The Turbine Nasal Dilator Review – Interbike
Turbine captured some of the reactions of using Rhinomed’s Turbine nasal dilator when they visited the recent Interbike event held in Las Vegas, United States.
The event is held every year to showcase the newest and greatest cycling products from across the globe and invites influential cycling industry delegates including the globe’s best bike stores, distributors, agents and journalists.
So what is the Turbine?
The Turbine has been seen on many athletes across the globe including cyclist Chris Froome, US Olympic middle distance athlete Shannon Rowbury, Calvin Watson (Trek Factory Racing Team); Paul Van Der Ploeg (world champion eliminator mountain bike champion); and triathletes Emily Cocks (US), Luke Bell (Australia) and Annabel Luxford (Australia).
It has even made it’s way into the Motocross world, after spotting freestyle Motocross rider and winner of Monster Cup best trick Mark Monea using the Turbine for training.
Shannon Rowbury – US Track Runner caused a stir with her “septum” ring in the recent US nationals
What’s driving this focus on breathing?
As athletes around the world strive to improve by seeking innovation in training, recovery and performance, something as simple as improving your breathing is increasingly recognised as the next frontier.
“Races and events like the Stages of the Tour De France can cause huge hypoxic and metabolic stress on athlete’s bodies. Recovering from this effort starts the second an athlete finishes each Stage. With legs screaming full of lactic acid, breathing is a first line mechanism to re-equilibrate that acidic stress, even before they get to the cool down. As their physiology responds to rebuild damaged muscle cells, every breath counts to restore electrolytes and replenish energy stores before the next days stage,” said Dr Mitch Anderson, head of Sports Science at Rhinomed.
The Turbine is part of Melbourne based Rhinomed’s nasal technology platform and works by gently opening the nasal passages to deliver an average increase of 38% more air (compared to baseline). Developed in response to a need to address shortness of breath or dysponea in athletes, the technology platform has been validated in a clinical study at the Royal Melbourne Ear and Eye Hospital. Rhinomed is now carrying out a trial at Australia’s Murdoch University to investigate the ‘Influence of internal nasal stenting on a 20km time trial performance.’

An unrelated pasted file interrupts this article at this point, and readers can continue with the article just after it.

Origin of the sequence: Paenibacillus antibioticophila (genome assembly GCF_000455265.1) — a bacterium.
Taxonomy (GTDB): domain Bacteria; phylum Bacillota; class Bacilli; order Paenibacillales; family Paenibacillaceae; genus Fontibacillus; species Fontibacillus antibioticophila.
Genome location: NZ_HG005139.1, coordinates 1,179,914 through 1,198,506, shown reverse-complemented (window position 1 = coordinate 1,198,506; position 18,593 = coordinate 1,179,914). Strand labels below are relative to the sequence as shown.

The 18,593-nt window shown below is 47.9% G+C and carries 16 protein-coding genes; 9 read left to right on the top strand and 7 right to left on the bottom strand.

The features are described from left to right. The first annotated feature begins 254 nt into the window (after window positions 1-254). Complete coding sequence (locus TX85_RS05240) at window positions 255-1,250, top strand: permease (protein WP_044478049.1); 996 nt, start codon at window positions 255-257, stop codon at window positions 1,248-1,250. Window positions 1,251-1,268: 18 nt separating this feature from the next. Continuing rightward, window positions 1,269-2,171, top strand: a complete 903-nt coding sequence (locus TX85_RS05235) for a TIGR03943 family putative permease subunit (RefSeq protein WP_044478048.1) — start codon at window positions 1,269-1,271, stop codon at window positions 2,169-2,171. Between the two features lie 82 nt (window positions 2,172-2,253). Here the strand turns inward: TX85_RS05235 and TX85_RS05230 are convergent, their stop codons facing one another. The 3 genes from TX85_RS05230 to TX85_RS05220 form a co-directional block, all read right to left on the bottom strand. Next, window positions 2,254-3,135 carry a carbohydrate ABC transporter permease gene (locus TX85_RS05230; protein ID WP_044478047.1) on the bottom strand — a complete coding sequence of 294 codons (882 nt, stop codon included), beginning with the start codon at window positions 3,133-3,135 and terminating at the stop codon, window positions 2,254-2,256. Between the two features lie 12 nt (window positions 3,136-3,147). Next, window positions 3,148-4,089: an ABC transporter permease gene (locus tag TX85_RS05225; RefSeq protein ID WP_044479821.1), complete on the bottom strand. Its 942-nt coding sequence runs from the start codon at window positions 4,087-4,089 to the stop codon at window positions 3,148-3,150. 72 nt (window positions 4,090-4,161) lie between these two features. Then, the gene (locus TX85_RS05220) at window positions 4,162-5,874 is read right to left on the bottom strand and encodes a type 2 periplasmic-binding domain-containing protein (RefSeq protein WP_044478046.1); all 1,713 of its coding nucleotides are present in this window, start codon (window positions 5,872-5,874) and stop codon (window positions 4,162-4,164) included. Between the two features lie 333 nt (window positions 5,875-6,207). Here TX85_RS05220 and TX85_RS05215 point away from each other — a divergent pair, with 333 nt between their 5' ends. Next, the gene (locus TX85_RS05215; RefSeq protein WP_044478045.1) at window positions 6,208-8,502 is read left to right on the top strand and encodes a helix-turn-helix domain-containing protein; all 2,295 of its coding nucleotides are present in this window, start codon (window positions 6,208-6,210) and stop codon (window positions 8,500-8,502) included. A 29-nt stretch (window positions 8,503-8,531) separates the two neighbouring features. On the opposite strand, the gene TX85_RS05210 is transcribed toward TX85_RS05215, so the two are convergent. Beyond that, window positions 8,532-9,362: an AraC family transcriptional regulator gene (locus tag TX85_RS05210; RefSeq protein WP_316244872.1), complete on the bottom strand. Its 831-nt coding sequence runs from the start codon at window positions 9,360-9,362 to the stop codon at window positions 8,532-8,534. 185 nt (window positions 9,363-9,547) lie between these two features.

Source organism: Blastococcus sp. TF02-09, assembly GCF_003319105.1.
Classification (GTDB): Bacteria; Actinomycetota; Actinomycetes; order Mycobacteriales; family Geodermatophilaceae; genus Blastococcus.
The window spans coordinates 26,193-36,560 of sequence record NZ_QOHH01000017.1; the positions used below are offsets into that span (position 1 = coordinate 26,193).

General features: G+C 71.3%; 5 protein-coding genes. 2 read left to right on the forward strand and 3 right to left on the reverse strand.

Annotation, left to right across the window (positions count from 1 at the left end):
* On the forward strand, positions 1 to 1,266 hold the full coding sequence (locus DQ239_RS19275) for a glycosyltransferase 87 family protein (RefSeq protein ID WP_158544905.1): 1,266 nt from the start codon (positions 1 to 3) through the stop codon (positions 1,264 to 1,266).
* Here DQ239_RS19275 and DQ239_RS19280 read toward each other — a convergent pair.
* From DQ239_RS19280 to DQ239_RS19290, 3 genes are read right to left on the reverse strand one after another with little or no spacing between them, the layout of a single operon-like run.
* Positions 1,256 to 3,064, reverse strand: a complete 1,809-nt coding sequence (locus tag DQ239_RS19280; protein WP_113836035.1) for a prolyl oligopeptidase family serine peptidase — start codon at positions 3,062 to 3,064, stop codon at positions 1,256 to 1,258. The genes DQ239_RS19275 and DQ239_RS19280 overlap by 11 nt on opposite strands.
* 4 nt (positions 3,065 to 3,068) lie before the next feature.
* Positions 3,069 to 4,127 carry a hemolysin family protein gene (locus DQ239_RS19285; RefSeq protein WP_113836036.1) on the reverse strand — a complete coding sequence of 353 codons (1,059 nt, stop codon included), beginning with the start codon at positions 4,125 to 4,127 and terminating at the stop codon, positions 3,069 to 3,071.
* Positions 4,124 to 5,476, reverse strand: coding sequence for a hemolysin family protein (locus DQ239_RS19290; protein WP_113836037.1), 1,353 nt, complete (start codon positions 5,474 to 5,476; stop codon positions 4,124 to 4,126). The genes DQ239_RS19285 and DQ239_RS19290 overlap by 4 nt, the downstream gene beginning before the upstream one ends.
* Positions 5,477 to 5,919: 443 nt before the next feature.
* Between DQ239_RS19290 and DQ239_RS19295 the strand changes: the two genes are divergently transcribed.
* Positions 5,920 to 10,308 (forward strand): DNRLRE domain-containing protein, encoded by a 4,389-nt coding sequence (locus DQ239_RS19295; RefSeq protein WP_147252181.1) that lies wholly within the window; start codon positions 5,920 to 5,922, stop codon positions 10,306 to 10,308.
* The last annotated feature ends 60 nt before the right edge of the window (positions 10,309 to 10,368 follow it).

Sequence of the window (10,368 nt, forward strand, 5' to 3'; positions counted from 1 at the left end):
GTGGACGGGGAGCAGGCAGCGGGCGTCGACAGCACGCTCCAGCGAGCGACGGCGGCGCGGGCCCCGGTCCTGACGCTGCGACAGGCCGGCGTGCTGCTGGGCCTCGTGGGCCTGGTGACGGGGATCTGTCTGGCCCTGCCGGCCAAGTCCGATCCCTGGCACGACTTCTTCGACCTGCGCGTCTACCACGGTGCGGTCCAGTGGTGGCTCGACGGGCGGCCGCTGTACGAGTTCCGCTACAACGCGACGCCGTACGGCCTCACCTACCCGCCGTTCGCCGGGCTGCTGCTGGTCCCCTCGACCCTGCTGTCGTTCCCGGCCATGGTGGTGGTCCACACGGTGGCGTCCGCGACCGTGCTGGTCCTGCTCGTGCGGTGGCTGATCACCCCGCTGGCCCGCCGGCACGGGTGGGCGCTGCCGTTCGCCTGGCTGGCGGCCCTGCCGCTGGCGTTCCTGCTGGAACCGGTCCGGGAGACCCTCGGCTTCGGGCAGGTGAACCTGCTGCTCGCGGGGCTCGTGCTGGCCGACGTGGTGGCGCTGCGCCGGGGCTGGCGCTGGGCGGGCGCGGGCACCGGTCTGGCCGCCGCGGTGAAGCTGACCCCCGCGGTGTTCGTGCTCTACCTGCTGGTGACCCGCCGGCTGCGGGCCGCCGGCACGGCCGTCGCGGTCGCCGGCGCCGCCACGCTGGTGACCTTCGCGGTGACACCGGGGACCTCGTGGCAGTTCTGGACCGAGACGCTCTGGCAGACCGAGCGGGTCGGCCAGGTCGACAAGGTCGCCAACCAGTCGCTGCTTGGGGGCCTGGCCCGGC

So what does an increase by an average of 38% more air through the nose mean in practice?
“Our goal was to make breathing easier when the going gets tough. The Turbine not only provides that extra breath when it is needed most and act as a recovery tool, it also works as a bio-feedback stimulus to encourage athletes to focus on optimal breathing patterning during performance,” Anderson said.
The innovative Turbine is made of ultra soft polymers, with a design that enables great grip and comfort. It has a specially patented ratchet system that allows athletes to dilate their nose and tune the device for optimal fit and performance.
Since the first iteration, Rhinomed has continued to innovate – building and improving on the design and materials by taking advice and feedback from leading athletes. This included specific feedback from Froome after he wore Turbine in the Vuelta a Espana.
Turbine isn’t the only Australian innovation finding its way into the Peloton. Mute, another Rhinomed breathing technology which can reduce snoring and improve sleep quality by improving breathing at night is being used by SBS Tour de France commentator and former professional cyclist Robbie McEwen. McEwen announced on Twitter “[I’ve] been using Mute anti-snoring device lately and [my] wife says it seems to have ‘muted’ me.”